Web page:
Bankruptcy law offers many opportunities
Continuing the spirit of its pioneering efforts towards diversifying the economy, the UAE Government has shown itself to be one of the region’s most forward-looking nations by approving the bankruptcy law.
A World Bank report ranks the UAE 31st in the “doing business” index. However, on the “resolving insolvency” index it ranks 91st.
Further statistics reveal a recovery rate of 29 cents to the US dollar and the time taken for resolution to be 3.2 years as opposed to 72.3 cents and 1.7 years respectively for OECD high income countries.
It is clear then that there is ample scope for improvement – hence the bankruptcy law.
The new law should foster sustainable economic growth. It will not only facilitate the growth of small- and medium-sized enterprises, but will also encourage investments in innovative business ventures. The law will also strengthen the banking and financial system.
In addition, the law will facilitate a positive transformation to business sentiment by way of a changing perception towards a failed business entity, moving it from that of a “criminal” to an entity “under distress”.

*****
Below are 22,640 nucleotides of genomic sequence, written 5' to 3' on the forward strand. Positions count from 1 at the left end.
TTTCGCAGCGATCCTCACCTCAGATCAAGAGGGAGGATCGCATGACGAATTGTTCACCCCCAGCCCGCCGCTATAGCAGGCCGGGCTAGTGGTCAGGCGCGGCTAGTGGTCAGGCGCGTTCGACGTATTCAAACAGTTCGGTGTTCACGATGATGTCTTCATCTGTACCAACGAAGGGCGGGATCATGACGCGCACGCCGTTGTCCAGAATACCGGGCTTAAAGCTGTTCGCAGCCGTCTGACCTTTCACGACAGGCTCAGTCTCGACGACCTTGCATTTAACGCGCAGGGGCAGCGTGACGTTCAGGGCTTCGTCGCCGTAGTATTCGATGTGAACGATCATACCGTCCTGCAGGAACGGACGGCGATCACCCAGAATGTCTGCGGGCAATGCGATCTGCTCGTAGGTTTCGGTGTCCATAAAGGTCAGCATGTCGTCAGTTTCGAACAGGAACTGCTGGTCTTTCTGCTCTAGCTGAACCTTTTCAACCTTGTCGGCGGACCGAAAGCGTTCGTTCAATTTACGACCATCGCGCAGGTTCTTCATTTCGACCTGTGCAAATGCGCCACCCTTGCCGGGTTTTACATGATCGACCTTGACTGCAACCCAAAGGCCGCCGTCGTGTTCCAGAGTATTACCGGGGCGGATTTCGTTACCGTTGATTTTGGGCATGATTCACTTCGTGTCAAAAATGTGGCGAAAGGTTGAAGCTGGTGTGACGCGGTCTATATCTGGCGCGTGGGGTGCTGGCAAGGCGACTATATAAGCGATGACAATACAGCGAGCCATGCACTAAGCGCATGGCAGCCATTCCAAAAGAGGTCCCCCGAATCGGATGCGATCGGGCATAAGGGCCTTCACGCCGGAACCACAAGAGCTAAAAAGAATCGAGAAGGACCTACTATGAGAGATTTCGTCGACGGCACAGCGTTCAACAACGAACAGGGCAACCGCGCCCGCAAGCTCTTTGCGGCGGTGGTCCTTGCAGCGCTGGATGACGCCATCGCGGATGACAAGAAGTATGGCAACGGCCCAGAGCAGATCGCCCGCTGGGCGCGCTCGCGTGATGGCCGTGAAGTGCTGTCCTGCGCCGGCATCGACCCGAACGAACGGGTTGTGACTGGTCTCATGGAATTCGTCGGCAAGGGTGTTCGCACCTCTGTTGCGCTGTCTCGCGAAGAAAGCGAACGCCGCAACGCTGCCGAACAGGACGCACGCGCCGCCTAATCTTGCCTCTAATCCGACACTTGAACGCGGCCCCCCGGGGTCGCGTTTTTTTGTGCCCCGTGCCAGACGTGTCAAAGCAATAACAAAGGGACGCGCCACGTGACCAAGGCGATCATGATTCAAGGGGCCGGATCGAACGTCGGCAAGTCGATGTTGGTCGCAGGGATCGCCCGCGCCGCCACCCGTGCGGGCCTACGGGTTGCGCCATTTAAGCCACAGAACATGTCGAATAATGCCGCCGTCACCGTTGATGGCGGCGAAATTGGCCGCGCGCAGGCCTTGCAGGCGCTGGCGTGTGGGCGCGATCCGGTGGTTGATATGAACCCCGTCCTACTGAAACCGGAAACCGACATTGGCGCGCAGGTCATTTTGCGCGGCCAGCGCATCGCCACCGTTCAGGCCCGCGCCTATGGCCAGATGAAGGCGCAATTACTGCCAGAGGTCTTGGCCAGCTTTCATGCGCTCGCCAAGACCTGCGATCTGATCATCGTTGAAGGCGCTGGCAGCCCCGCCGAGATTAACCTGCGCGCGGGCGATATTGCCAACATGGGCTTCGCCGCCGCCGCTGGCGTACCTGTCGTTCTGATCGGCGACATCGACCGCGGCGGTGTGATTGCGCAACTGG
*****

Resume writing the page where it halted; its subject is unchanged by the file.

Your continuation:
This psychological makeover is in itself a morale booster for the whole business community.
Penalties will come into force if distressed companies do not file for liquidation within a set period. This step will go a long way in shaping the future of business in the region.
Currently, however, SMEs have a low propensity to access bank credit.
It is estimated in one report that only 10 per cent of SMEs in Dubai access bank credit for long-term investments. Most of them use their own finances to invest.
It is possible that with a more structured approach towards liquidation, SMEs will be able to access bank credit easier.
The success of this new law will depend on how well it can maximise the total value to all interested parties after the liquidation process along with also honouring the priority of claims. It also stands to test the time taken for the insolvency process and the transaction costs involved.
New specialised courts for bankruptcy, staffed with judges who are experienced in the specific field would be a critical minimum requirement.
Regulations relating to the qualification and expertise of insolvency practitioners would also become an important prerequisite. In short, the true benefits of the law will only be realised after the entire ecosystem is in place.
Dr Preeta George is the dean and professor of economics at SP Jain School of Global Management
Published: September 21, 2016 04:00 AM